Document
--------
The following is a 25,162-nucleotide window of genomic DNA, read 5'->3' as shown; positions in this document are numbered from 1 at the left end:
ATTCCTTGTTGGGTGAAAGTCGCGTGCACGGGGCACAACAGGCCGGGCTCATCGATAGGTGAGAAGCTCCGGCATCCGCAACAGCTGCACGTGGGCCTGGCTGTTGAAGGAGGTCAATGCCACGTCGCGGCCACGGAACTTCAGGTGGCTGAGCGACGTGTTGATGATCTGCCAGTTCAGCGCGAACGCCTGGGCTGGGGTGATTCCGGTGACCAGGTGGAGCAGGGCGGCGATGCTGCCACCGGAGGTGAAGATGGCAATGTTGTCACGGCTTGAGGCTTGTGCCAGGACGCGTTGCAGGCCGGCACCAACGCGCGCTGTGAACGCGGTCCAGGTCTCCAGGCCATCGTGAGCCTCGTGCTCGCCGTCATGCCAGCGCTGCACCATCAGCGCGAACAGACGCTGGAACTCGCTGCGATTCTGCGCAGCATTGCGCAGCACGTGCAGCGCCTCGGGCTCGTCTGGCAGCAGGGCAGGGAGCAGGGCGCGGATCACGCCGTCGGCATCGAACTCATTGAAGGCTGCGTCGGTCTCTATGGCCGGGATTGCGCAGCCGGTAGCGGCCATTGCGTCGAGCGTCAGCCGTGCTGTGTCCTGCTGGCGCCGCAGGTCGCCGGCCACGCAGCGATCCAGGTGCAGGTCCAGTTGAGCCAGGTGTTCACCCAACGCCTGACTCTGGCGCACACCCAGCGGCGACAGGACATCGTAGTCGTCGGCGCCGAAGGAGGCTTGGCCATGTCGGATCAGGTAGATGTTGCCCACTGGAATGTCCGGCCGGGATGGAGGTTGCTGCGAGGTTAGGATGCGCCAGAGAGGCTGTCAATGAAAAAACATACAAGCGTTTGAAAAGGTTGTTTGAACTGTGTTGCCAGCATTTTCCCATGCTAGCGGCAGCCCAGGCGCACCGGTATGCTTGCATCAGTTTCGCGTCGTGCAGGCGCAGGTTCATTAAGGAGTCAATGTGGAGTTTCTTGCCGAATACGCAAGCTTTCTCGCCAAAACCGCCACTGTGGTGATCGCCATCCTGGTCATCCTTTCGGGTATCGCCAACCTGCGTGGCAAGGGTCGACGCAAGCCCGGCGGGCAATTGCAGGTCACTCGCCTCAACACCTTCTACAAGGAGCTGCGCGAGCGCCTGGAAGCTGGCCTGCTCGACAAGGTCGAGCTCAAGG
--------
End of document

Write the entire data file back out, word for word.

The following is a 25,162-nucleotide window of genomic DNA, read 5'->3' as shown; positions in this document are numbered from 1 at the left end:
ATTCCTTGTTGGGTGAAAGTCGCGTGCACGGGGCACAACAGGCCGGGCTCATCGATAGGTGAGAAGCTCCGGCATCCGCAACAGCTGCACGTGGGCCTGGCTGTTGAAGGAGGTCAATGCCACGTCGCGGCCACGGAACTTCAGGTGGCTGAGCGACGTGTTGATGATCTGCCAGTTCAGCGCGAACGCCTGGGCTGGGGTGATTCCGGTGACCAGGTGGAGCAGGGCGGCGATGCTGCCACCGGAGGTGAAGATGGCAATGTTGTCACGGCTTGAGGCTTGTGCCAGGACGCGTTGCAGGCCGGCACCAACGCGCGCTGTGAACGCGGTCCAGGTCTCCAGGCCATCGTGAGCCTCGTGCTCGCCGTCATGCCAGCGCTGCACCATCAGCGCGAACAGACGCTGGAACTCGCTGCGATTCTGCGCAGCATTGCGCAGCACGTGCAGCGCCTCGGGCTCGTCTGGCAGCAGGGCAGGGAGCAGGGCGCGGATCACGCCGTCGGCATCGAACTCATTGAAGGCTGCGTCGGTCTCTATGGCCGGGATTGCGCAGCCGGTAGCGGCCATTGCGTCGAGCGTCAGCCGTGCTGTGTCCTGCTGGCGCCGCAGGTCGCCGGCCACGCAGCGATCCAGGTGCAGGTCCAGTTGAGCCAGGTGTTCACCCAACGCCTGACTCTGGCGCACACCCAGCGGCGACAGGACATCGTAGTCGTCGGCGCCGAAGGAGGCTTGGCCATGTCGGATCAGGTAGATGTTGCCCACTGGAATGTCCGGCCGGGATGGAGGTTGCTGCGAGGTTAGGATGCGCCAGAGAGGCTGTCAATGAAAAAACATACAAGCGTTTGAAAAGGTTGTTTGAACTGTGTTGCCAGCATTTTCCCATGCTAGCGGCAGCCCAGGCGCACCGGTATGCTTGCATCAGTTTCGCGTCGTGCAGGCGCAGGTTCATTAAGGAGTCAATGTGGAGTTTCTTGCCGAATACGCAAGCTTTCTCGCCAAAACCGCCACTGTGGTGATCGCCATCCTGGTCATCCTTTCGGGTATCGCCAACCTGCGTGGCAAGGGTCGACGCAAGCCCGGCGGGCAATTGCAGGTCACTCGCCTCAACACCTTCTACAAGGAGCTGCGCGAGCGCCTGGAAGCTGGCCTGCTCGACAAGGTCGAGCTCAAGG